I have received the hardware, what next?

Note; You can start building your new tour in the Toureditor without the hardware being present.

As soon as you receive the hardware from us, you can finalize the tour by connecting the IDentifiers (triggers) to the stops in your tour. You need to connect at least one IDentifier to each stop in your tour. Every IDentifier has a unique number which you can find on the back of the IDentifier (for example EF:FF:FF:43).

There will be 1 or more IDentifiers with a language/country flag, these need to be connected as a Start IDentifier for the different languages in which you provide the tour. (Note; you need a different IDentifier for each language).

When all the stops are added in the tour (have an IDentifier connected and contain an audio file) you need to “publish” the new tour. After that you can mount the IDentifiers next to the objects in the exhibition.

The rest of the installation is very simple;

  • Connect the Dockingstations to the Sync Console or Syncbox that we have provided and plug everything into the power socket.
    Note; a Sync Console will already be installed and linked to your site. A Syncbox needs to be connected by the customer (see instructions)
  • Insert the Podcatchers firmly
  • Connect the Sync Console or Syncbox to a wired internet connection (note the whole set up needs to stay connected to power and internet 24/7)
  • Start the Sync Console or Syncbox
  • Log on to the Podcatcher Portal, go to “sync” and press Sync Now.
  • Now the content will be synced on to the Podcatchers.

We have made an instruction video available as well. In this particular video we show you how to install the setup with loose, new Dockingstations and a Syncbox.

The 10 Podcatchers in a Dockingstation are synced one after another, but all connected Dockingstations start and sync simultaneously.

When a Podcatcher light turns green, you can take it out and start testing your new tour.

Every day our server connects automatically to the PC provided, and checks the Podcatchers to ensure updates are written on to the Podcatcher, to restore Podcatchers which have an error and to retrieve the logs and statistics from the Podcatchers to add to the Analytics.

Please feel free to contact helpdesk@guideid.com if you have any questions.

Introduction to the Podcatcher hardware

This article intends to familiarize you with the concepts that make the Podcatcher work. It’s a short introduction about our different hardware products that are needed for a working audio guide.


The Podcatcher is our main device and visitors use it by pointing at an IDentifier, much like a TV remote. The Podcatcher will then play the audio associated with it. The IDentifier has a sticker on the back with a code; it sends this code out using infrared signals. By linking this code to a stop in the Podcatcher Portal, the Podcatcher knows which audio to play when it’s pointed at an IDentifier.


IDentifiers are the small square devices used to – as its name implies – identify which audio should be played when a Podcatcher receives its signal.

There are a handful of different kinds of IDentifiers. The most basic and most common one is called an Object IDentifier. It’s typically used in conjunction with an object, artwork or room. Visitors point their Podcatcher at the IDentifier, and the Podcatcher starts playing the audio. An IDentifier can be used in multiple Tours, for example the adults’ and childrens’ Tours can use the same IDentifier but with different audio.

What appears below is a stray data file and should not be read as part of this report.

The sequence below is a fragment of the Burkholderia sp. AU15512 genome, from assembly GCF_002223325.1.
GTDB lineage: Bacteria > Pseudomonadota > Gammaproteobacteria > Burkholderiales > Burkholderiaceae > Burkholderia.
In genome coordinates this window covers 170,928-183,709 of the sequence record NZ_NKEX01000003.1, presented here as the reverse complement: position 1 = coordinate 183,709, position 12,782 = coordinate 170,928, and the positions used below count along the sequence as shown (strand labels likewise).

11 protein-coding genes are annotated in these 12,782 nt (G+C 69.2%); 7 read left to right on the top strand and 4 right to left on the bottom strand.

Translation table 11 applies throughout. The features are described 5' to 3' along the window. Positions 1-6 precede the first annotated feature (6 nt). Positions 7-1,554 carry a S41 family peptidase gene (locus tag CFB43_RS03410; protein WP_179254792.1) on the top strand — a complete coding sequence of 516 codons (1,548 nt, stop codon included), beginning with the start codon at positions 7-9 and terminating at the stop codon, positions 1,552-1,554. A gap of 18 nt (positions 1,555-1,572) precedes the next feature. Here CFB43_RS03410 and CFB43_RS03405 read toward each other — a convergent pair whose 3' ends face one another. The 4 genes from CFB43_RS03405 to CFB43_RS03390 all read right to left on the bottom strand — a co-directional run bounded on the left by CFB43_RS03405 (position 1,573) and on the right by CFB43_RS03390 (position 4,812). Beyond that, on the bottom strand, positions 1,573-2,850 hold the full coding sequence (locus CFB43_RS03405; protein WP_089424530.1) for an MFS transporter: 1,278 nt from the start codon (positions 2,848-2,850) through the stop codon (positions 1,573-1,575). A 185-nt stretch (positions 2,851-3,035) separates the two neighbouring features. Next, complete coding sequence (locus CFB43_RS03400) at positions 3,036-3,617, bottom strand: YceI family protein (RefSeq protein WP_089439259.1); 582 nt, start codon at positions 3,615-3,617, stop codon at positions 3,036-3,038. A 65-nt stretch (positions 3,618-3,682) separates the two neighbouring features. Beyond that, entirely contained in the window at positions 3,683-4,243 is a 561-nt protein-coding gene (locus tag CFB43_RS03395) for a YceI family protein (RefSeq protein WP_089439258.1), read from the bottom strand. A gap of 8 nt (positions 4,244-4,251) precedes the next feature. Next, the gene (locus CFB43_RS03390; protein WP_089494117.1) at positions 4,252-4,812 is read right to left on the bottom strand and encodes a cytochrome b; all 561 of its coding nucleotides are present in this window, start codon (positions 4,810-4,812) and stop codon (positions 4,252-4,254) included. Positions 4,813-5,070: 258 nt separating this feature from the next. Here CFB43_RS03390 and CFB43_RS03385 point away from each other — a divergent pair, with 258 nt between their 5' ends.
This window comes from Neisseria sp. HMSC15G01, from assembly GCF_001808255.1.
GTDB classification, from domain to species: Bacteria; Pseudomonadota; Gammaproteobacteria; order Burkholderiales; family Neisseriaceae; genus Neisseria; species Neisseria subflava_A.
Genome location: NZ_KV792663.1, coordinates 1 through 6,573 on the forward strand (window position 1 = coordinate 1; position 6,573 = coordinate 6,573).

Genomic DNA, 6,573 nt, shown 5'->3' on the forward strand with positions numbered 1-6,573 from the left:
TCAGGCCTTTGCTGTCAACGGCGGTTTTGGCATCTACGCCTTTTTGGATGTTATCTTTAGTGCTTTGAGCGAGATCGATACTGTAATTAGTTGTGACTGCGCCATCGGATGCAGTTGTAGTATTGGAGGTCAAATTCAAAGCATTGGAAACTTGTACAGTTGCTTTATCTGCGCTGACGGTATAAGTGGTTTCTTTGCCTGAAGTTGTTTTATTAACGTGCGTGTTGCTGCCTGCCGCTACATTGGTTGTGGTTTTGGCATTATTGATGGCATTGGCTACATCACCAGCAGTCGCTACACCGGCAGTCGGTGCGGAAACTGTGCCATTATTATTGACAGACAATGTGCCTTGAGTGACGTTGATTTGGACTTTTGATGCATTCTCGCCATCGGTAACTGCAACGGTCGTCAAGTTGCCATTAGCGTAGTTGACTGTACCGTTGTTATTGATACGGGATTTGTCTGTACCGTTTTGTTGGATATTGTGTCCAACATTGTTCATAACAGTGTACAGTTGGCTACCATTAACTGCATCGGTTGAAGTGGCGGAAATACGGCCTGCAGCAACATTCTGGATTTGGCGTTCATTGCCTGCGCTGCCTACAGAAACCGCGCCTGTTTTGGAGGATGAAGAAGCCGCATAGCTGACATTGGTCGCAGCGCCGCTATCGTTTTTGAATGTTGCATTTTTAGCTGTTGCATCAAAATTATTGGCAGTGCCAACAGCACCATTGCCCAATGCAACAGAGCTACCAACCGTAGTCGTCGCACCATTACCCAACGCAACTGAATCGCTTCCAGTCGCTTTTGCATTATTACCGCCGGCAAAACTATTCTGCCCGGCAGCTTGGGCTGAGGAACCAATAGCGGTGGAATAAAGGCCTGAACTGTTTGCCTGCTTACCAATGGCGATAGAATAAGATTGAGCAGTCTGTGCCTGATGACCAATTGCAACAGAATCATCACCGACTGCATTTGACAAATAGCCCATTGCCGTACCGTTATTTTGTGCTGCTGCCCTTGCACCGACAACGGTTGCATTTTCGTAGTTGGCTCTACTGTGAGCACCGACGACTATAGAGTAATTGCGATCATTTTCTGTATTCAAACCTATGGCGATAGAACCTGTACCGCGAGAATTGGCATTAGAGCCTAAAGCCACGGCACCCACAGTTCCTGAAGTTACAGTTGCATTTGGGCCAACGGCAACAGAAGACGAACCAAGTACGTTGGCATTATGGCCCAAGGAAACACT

Starting an audio tour is done with a Start IDentifier. These start a Tour in a given language and usually have a country’s flag printed on the front to indicate what language it is. A particular Start IDentifier can only be used once per audio tour, because otherwise the Podcatcher would not know which audio tour to start.

There are other IDentifiers as well. For more information about all the IDentifiers, please read the article about IDentifiers.

Dockingstation and sync console

Podcatchers have to be recharged periodically. This is done, along with installing any new software for the player and receiving new audio files that have been published, by putting them into a docking station. The docking station is connected to power and to a computer with the Podcatcher Sync software installed; a Sync Console. By default, the sync console will attempt to synchronize files daily at 19:00 (7 PM) local time.

If you want more in depth information about all the products, go to the homepage and unfold the tabs under ‘The Podcatcher System – Hardware’

Or read the Introduction to the Podcatcher Portal, the online system where you can built your audio tour.


The Podcatcher is Guide ID’s audio device. It’s designed to be simple to use and sturdy enough to last a while. This page intends to detail what it can do and how the most common activities the Podcatcher can perform, work.

Essential features

IR receiver:
While concealed, the infrared receiver is located at the very tip at the top of the device – like a TV remote.

The speaker is located at the top of the front of the device – like a phone.

The Podcatcher stores its content, firmware and log files on an SD card inside the casing.

These three things, in essence, enable the Podcatcher to play the audio it needs to. The circuit board handles things like playing MP3s and finding the correct content to play.


The basic Podcatcher has three buttons:

  • The left button acts both as a ‘volume down’ button when playing regular audio clips, and as ‘option A’ when in a Clip that has A/B/C options.